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The Basic Service Quality Level of Transport Infrastructure in Peripheral Areas

  • Adriaan Perrels

The provision of transport infrastructure outside the most populated regions in Finland has been under budgetary pressure for more than decade. Many of these less populated areas suffer a decline of the population, which adds to the stress on these regional economies. The prolonged reduction in maintenance starts to show on the local roads and secondary railroad connections, which in turn may necessitate the reduction of speeds or axle load limits. In the year 2002 the Ministry of Transport and Communication commissioned a study in which the various constituent elements for specifying an infrastructure (minimum) service level are discussed. In addition the study indicated the problems and trade-offs when bringing these elements together in a compound evaluation of a (minimum) service level. The constituent elements are very diverse, comprising technical and regulatory aspects of road and rail transport, social aspects, and economic aspects such accessibility of product and labour markets. The present paper summarises the discussion on these elements. In addition it illustrates to what extent housing and transport costs are mutually compensating when comparing households in the countryside with urban households. The observed cost differences are in accordance with the theory, but the income gap seems to be decisive with respect to migration from the countryside to the cities. The illustration is based on micro-data from the years 1985?2001.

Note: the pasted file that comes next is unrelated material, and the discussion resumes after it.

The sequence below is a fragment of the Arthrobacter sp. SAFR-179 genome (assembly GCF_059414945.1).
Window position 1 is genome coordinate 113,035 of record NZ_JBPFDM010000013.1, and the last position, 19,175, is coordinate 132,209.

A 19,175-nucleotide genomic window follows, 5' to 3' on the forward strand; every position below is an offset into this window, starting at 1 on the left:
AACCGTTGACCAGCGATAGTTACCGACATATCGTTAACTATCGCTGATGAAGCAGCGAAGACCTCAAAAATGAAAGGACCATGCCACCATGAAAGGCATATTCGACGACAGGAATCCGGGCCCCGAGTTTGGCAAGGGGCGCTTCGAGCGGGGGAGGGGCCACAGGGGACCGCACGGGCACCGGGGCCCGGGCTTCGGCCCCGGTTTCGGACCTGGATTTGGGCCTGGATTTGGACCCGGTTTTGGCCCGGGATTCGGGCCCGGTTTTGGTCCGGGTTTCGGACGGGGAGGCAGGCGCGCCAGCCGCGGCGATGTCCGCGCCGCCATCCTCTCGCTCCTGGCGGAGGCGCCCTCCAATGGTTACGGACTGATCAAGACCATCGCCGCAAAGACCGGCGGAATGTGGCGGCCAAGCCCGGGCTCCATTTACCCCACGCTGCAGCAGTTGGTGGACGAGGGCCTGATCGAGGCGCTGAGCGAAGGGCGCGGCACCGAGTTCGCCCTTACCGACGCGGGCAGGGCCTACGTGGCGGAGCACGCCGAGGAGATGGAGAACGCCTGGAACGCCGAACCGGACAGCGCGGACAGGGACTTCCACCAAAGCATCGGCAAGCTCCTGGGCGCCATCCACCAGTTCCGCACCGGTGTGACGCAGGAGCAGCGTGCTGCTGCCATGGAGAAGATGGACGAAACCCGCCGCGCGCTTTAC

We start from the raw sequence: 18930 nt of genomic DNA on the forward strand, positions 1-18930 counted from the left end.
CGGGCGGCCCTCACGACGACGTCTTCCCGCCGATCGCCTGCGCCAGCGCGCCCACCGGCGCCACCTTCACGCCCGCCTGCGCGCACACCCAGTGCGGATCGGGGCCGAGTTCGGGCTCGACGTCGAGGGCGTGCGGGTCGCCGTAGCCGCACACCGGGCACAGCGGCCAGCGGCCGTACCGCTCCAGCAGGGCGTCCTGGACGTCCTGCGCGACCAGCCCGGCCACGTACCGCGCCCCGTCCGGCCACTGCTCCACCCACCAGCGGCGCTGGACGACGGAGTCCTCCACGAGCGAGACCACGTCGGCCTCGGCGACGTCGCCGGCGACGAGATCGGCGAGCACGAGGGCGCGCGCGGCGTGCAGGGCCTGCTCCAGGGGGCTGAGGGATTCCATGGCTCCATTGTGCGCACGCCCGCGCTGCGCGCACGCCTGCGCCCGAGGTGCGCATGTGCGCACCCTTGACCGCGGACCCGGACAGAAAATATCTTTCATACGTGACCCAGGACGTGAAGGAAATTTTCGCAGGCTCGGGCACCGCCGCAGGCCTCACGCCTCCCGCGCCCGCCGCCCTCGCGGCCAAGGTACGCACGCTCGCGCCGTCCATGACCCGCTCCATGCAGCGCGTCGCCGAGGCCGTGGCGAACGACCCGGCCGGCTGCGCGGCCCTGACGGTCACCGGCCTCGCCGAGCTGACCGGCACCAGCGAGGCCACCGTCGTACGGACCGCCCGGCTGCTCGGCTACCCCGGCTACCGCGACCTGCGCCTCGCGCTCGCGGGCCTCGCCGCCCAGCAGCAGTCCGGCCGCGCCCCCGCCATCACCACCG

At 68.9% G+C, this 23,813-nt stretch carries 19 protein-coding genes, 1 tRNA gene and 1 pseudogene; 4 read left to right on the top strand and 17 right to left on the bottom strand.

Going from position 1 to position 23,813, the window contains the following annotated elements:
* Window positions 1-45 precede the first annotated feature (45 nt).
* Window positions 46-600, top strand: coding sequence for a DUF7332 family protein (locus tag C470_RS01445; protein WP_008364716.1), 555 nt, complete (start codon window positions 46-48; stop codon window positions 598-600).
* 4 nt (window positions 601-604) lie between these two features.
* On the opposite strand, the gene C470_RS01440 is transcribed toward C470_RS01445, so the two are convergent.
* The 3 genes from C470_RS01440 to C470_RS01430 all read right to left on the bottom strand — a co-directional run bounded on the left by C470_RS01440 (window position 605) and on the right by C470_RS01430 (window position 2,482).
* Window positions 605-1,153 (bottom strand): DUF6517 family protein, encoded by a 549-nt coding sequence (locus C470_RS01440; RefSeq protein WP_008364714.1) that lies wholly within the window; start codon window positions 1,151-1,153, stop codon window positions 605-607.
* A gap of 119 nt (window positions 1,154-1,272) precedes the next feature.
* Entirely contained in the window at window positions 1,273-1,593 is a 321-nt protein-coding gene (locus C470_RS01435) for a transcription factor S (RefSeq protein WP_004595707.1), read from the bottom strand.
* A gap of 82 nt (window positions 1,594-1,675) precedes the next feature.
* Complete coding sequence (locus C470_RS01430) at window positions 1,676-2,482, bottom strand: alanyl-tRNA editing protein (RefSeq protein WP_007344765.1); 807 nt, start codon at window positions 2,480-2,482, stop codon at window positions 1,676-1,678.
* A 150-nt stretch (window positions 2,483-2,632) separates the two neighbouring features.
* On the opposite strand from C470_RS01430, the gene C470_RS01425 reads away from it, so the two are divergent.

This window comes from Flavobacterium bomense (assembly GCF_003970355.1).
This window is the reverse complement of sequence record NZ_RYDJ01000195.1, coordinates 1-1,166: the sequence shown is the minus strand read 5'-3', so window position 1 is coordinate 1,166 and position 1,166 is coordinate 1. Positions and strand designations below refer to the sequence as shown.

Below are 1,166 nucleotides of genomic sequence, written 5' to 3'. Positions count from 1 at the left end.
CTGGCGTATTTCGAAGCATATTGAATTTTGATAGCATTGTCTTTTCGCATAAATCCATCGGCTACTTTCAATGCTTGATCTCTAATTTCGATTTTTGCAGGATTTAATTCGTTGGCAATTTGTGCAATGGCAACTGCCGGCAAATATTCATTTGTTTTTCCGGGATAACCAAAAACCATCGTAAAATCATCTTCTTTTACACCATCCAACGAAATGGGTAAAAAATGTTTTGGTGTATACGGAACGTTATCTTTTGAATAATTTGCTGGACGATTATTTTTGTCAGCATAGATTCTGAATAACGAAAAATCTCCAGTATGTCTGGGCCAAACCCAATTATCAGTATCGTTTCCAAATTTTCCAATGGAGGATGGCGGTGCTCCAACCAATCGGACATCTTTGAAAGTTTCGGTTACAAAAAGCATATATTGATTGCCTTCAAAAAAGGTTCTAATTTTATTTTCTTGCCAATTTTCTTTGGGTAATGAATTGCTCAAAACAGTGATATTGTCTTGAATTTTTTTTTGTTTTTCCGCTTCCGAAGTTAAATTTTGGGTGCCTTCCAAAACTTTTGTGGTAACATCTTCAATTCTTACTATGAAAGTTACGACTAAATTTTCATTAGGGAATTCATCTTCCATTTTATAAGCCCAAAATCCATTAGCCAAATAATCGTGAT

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Paper provided by Government Institute for Economic Research Finland (VATT) in its series Discussion Papers with number 335.

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Date of creation: 10 Jun 2004
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Handle: RePEc:fer:dpaper:335
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  1. Forslund, Ulla M & Johansson, Borje, 1995. "Assessing Road Investments: Accessibility Changes, Cost Benefit and Production Effects," The Annals of Regional Science, Springer, vol. 29(2), pages 155-74, May.
  2. Risto Sullström & Adriaan Perrels, 2004. "Finnish Household Consumption in Monetary and Physical Terms - Trends and Clarifications," Discussion Papers 351, Government Institute for Economic Research Finland (VATT).
  3. Masahisa Fujita & Paul Krugman & Anthony J. Venables, 2001. "The Spatial Economy: Cities, Regions, and International Trade," MIT Press Books, The MIT Press, edition 1, volume 1, number 0262561476, June.
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